For readers who have yet to discover the great British comedy ‘The Fast Show’, you are in for a treat. I was reminded of one of the show’s characters known as ‘indecisive Dave’ when reading about the latest intellectual gymnastics asset managers are getting into on the subject of ESG.[i]
We’ve all met indecisive Dave. He is the one who reverses his opinion to echo whichever of his mates spoke last. Dave’s opinions are infinitely malleable, driven by his desire to avoid conflict and consequently he ends up offering no point of view at all.
Until recently, ESG advocates had enjoyed a wonderful couple of years. The past few months though have offered more of a test. Like indecisive Dave, asset managers that had previously proclaimed their commitment to ESG, are now wavering. BlackRock, HSBC and Vanguard have all seemed to row-back from previous climate change commitments for example. Should they now disavow their previous allegiance?
Certainly the critique of ESG seems to be coming from all angles. Stuart Kirk, Head of Responsible Investment at HSBC Asset Management has argued that climate change is not a risk that financiers need worry about. Elon Musk has called ESG a ‘scam’ after Tesla was ejected from S&P’s ESG index. Leading Republicans in the US are also sticking the boot in. Former Presidential candidate Mitt Romney says that ESG is politicising S&P ratings. Former Vice President Mike Pence has attacked ESG principles as “pernicious”.
Meanwhile, the performance of ESG strategies has also taken a turn for the worse. With inflation worries, interest rates on the up and a resurgent oil and gas sector, many ESG funds have underperformed. Fund flows have also reversed. According to Jefferies, European domiciled funds designated as Article 8 and 9 both saw outflows in March 2022 after many months of strong inflows.[ii]
Is the party over?
At WHEB we think that writing an obituary for ESG is premature. Clearly Mr Kirk along with Messrs. Romney and Pence think that any attention to ESG is too much attention. A second group, including many regulators and asset owners, think that asset managers are just greenwashing. For them, there is not enough ESG. And for a third group, the problem is the type of ESG. Mr. Musk, for example, thinks that S&P should focus on Tesla’s product rather than on the company’s labour relations.
So where do we go from here? It is clearly no longer an esoteric view to consider material ESG issues as potentially significant risks to a company’s commercial prospects. That these issues should be analysed and understood is now well recognised across mainstream investment analysis. Moreover, this approach is increasingly becoming institutionalized, not least through the work of the International Sustainability Standards Board.[iii] ESG of this sort, it seems, is here to stay.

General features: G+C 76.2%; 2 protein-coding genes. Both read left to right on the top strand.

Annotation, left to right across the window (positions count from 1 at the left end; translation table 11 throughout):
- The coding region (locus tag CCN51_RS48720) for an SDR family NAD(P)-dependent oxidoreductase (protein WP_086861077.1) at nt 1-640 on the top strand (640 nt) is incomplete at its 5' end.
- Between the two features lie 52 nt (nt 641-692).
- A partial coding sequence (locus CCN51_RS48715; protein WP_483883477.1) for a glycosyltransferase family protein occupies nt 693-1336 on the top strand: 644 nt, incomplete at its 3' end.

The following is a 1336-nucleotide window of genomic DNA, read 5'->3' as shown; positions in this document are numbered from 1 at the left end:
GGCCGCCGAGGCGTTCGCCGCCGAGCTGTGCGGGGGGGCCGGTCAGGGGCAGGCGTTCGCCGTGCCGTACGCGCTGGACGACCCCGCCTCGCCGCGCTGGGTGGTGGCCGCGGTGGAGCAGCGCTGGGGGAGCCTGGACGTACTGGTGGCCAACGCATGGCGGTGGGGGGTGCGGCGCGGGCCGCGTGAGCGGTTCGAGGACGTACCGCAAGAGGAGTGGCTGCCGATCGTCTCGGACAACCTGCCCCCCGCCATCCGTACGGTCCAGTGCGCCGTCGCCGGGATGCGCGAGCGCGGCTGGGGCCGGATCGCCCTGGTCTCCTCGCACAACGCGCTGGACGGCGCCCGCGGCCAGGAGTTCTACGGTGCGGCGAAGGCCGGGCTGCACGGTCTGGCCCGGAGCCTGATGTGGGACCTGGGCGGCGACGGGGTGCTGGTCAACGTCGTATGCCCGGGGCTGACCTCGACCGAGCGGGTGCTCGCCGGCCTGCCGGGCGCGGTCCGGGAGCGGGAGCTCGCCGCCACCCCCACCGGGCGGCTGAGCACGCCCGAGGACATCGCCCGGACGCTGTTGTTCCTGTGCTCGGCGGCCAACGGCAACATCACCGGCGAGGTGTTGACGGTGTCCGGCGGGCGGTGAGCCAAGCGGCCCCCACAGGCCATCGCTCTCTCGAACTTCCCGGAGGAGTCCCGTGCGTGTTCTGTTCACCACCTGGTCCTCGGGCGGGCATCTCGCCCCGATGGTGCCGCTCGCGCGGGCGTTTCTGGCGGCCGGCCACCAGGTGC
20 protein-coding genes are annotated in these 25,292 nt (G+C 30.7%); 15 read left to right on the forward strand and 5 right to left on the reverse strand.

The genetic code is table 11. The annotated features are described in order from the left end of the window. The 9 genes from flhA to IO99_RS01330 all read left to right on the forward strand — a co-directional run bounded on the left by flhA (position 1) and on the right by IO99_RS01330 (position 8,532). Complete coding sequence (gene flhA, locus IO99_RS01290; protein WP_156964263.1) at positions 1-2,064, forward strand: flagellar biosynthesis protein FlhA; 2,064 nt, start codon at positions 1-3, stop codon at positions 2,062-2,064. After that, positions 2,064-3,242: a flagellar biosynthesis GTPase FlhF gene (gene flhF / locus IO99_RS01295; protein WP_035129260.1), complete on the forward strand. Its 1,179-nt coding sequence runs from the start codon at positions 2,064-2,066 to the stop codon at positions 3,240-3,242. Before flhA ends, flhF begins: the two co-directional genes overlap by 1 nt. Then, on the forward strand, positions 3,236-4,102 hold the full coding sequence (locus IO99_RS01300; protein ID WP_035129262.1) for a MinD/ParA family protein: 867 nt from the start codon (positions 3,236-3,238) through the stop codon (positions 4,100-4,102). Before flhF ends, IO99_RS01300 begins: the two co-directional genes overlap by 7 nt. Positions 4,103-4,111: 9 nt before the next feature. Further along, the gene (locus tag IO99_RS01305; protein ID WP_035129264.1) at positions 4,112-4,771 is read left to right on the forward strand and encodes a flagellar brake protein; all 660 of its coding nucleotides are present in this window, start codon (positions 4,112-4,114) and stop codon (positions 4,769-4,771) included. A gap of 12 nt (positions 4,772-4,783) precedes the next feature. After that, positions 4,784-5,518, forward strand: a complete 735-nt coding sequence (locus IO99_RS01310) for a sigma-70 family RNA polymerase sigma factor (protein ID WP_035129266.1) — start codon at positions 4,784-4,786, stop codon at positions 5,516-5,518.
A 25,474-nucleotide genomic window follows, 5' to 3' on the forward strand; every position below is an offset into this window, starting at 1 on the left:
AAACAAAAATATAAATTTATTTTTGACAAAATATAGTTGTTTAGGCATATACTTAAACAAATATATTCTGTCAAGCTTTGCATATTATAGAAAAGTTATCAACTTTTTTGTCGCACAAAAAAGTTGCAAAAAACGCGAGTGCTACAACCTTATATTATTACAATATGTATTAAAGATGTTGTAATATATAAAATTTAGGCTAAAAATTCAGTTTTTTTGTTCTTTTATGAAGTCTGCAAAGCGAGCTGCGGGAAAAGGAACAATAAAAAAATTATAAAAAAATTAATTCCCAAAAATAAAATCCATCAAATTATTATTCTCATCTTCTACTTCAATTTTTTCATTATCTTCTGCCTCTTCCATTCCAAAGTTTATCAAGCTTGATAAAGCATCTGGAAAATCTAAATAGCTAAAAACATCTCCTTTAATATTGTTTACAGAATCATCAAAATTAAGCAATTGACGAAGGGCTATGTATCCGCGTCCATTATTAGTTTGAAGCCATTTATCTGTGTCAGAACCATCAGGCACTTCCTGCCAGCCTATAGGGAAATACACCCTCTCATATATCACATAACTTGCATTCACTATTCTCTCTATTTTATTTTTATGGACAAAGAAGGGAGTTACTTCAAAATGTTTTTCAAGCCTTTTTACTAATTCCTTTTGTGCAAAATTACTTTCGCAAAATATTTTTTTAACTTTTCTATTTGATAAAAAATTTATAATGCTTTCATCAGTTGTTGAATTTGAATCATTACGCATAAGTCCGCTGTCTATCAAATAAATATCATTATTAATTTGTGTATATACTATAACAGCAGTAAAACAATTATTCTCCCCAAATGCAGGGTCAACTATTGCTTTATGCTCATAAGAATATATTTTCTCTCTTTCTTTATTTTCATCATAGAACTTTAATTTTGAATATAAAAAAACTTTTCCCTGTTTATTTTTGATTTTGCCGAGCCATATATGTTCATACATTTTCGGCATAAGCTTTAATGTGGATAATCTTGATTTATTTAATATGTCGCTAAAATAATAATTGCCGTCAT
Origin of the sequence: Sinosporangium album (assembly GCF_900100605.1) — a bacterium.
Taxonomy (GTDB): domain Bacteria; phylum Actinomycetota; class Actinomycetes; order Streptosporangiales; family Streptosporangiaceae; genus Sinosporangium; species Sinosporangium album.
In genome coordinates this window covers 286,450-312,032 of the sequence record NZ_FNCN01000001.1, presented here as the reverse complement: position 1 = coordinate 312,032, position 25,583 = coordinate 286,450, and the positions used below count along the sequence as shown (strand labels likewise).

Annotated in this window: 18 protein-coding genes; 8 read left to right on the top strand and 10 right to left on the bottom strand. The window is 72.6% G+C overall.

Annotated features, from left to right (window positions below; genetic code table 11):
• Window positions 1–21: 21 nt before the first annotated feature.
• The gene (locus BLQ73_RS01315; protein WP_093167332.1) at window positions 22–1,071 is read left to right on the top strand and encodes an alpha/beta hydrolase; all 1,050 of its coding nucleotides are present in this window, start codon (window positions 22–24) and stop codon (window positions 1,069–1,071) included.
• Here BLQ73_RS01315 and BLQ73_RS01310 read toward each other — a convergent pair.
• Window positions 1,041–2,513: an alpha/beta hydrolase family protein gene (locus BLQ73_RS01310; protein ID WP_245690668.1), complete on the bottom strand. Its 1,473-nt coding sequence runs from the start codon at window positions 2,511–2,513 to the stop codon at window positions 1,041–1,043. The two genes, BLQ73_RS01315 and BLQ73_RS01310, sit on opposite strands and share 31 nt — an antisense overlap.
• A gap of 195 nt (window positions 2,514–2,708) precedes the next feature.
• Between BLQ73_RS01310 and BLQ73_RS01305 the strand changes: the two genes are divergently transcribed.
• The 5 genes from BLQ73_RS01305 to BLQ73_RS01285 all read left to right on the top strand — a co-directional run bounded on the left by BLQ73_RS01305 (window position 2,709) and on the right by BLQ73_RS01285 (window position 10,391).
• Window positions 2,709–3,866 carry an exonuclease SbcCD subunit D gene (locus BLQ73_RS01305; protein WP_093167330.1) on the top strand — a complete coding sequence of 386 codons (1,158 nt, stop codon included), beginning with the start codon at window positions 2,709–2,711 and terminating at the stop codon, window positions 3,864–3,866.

But material for who?
Much more contentious though is whether analysts should also consider the risk that company activities represent to the world around us. As a Bloomberg article criticizing MSCI put it, ‘MSCI… doesn’t even try to measure the impact of a corporation on the world. It’s all about whether the world might mess with the bottom line’.[iv] Under the rubric of ESG, should investors be strong-arming companies into taking positions on wider social and environmental issues irrespective of whether they are material to the company’s own operations? In many ways, this ship has already sailed. Stakeholders – most importantly employees – are already putting pressure on companies to adopt clear positions on social issues. According to a report by the Public Affairs Council, 60% of companies were already feeling the heat in 2016. Last year nine out of ten companies reported that this was the case. A full 96% expect pressure to increase further in the next three years.[v]
What about impact?
The positive or negative impact of the products and services that a company sells, has not typically been covered by ESG analysis which focuses instead on a company’s operational issues. For example, an oil and gas company with strong operational health and safety and environmental performance can still garner a high ESG rating, even though the product is cooking the planet. And equally a company making an electric car that refashions an entire industry can get a low ESG rating if its labour relations are poor. This doesn’t mean ESG is a scam, but it does mean that it provides an incomplete picture.
The rapid rise to prominence of the ESG agenda was always going to generate a backlash. There is also still a lot of confusion about what ‘ESG’ is and is not. In this regard, the current criticism offers a useful test which should help validate the approaches that deliver real value to clients and sift out those that do not.
While everyone is applauding, it is easy for asset managers to tout their ESG credentials. But like indecisive Dave, if applause is the objective, they’ll be quick to change their tune when harder questions are asked.
[ii] ESG Strategy Equity level analysis of Art. 8 and 9 fund holdings, Jefferies, 17th May 2022